So coming back to the fitness industry, why can there be such a big discrepancy in pricing and how does this effect your workouts, or if you’re a business owner in the fitness industry or a personal trainer (Re: you’re still a business owner), how can you use similar concepts to make your clients or customers happy, all while charging a realistic amount to live a comfortable life?
Step 1: Understand Your Market
Let’s look at Planet Fitness. They’ve gone to great lengths in their marketing and advertising to ensure people understand who they’re looking to attract, but more importantly, point out who they’re NOT looking to attract. Their use of the Lunk Alarm, negatively characterizing bodybuilders, and using wording like “Judgement Free Zone” are all designed to appeal to the individuals who are scared to go to a regular gym for fear of looking silly, being intimidated by larger weightlifters or bodybuilders, and wanting to feel open and accepting to everyone else.
Bodybuilders and people who like deadlifts may not like it, but with revenues exceeding $330 million in 2015, a 22.5% commission income growth, the addition of over 1 million new members and over 200 new locations opened that year alone, I doubt they care.
On a smaller scale, let’s look at a couple of independent facilities with whom I’m good friends with the owners, both very successful, but in very different ways.
Mark Fisher Fitness is a facility in the Hell’s Kitchen neighborhood of Manhattan, and caters to the theatre and broadway performers market. These are people who historically felt comfortable on stage with the bright lights, but who may not have ever felt comfortable in front of a squat rack.
Because the members they’re targeting are possibly hesitant to step into a gym setting for fear of looking silly, the staff at MFF have taken it on themselves to be the ones who look ridiculous, and encourage the members (who they refer to as unicorns and ninjas) to participate with them. It’s not uncommon for a group class instructor to teach the class wearing a man-thong, rock a feather boa, or use very sexually graphic cues to instruct how to perform specific exercises, all in an attempt to disarm the threat of the gym in the eyes of their ninjas. Their tagline “Ridiculous Humans, Serious Fitness” gives an idea of what you’re getting into.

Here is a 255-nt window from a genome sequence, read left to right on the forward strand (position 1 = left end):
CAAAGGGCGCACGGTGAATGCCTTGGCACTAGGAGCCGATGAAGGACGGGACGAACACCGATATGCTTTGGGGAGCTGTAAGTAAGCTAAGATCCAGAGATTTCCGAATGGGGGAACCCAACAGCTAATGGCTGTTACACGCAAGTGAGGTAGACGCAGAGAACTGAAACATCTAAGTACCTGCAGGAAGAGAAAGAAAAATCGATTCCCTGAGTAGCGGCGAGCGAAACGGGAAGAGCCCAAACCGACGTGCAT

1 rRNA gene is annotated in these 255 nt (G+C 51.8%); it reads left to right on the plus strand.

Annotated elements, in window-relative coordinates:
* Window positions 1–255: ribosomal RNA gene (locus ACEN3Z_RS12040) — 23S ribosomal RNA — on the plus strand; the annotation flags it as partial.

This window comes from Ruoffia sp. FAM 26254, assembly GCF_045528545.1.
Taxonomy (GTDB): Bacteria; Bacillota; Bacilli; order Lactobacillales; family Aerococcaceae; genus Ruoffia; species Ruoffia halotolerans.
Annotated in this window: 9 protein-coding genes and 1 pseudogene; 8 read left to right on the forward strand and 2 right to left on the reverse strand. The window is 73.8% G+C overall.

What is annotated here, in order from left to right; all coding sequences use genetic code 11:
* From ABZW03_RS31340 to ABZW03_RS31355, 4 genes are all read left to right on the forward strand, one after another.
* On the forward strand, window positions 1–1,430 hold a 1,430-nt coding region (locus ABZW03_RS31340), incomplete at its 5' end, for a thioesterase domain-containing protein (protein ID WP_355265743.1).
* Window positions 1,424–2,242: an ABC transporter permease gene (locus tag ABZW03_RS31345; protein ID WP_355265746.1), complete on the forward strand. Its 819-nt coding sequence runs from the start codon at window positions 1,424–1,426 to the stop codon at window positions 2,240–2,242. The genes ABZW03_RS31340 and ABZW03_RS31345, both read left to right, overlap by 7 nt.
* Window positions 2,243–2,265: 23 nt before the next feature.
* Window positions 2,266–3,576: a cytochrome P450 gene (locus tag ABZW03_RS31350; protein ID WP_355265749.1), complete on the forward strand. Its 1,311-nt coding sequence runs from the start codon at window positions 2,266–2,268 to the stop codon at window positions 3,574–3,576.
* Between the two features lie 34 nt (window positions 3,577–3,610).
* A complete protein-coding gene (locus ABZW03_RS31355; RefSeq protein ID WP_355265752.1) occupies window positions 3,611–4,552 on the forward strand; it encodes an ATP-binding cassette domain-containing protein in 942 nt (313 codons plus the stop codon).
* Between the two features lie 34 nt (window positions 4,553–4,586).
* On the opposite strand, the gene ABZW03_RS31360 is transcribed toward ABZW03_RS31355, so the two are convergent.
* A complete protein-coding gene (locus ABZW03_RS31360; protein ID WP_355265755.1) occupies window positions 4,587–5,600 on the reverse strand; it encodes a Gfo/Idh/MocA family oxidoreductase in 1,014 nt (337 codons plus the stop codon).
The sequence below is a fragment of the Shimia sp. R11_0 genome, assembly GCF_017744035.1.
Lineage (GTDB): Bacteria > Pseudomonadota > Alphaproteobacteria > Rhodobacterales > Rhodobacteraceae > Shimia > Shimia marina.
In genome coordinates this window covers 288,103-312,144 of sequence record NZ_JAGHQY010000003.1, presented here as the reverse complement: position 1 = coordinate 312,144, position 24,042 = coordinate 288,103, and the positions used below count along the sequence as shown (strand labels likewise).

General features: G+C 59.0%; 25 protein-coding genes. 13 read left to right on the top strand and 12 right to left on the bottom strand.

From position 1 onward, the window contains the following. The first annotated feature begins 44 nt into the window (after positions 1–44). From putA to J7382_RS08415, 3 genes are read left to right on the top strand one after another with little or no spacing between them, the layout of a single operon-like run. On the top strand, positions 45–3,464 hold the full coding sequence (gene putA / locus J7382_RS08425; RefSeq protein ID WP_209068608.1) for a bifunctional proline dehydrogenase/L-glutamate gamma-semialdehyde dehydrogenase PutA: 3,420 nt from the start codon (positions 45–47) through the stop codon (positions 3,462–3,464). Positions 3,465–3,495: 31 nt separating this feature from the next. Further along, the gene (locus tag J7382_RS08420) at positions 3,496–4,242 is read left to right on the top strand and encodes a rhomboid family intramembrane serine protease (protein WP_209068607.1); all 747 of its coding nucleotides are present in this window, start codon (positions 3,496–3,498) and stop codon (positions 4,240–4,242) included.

Now while they go above and beyond to be as outlandish and fun as possible for those they’re working with, the team at MFF also overdo it on the continuing education, consistently look for better ways to deliver a higher service, get faster and easier results for their members, and produce the best experience possible.
They’ve focused incredibly well on who their audience actually consists of, and tailor everything they do to helping attract and retain those members.
Another facility is Cressey Sports Performance in Hudson Massachusetts and now Jupiter Florida. They cater primarily to baseball players, who make up the vast majority of their clientele, and specifically pitchers, who have very unique demands on them due to their sport.
They’ve gone so far as to outfit their facility with a bullpen, pitching performance coach, and dozens of specialty bars to accommodate the throwing arms of their athletes. They also wanted to recreate the clubhouse feel of a baseball diamond by including a lounge area on the gym floor complete with ping pong table, front lounge area, and treatment tables to use for stretching or manual therapy from baseball specialist physical therapists and manual therapists.
In either of these two cases, you won’t find them trying to appeal to everyone, but significantly honing in on the demands and competing interests of their members, all while exploiting all possible complements they can. For instance, at CSP, they have a lot of pro players doing their off season training in there. What better place for a starry eyed high school player to train than next to their idol in the big leagues? At MFF, their proximity to Broadway means they can have easy access to actors and actresses who can get in their training before stepping on stage, in an atmosphere that resembles their other cast events and social gatherings. In both instances, the social elements of the members connecting with each other far outweighs the benefits of the workouts themselves.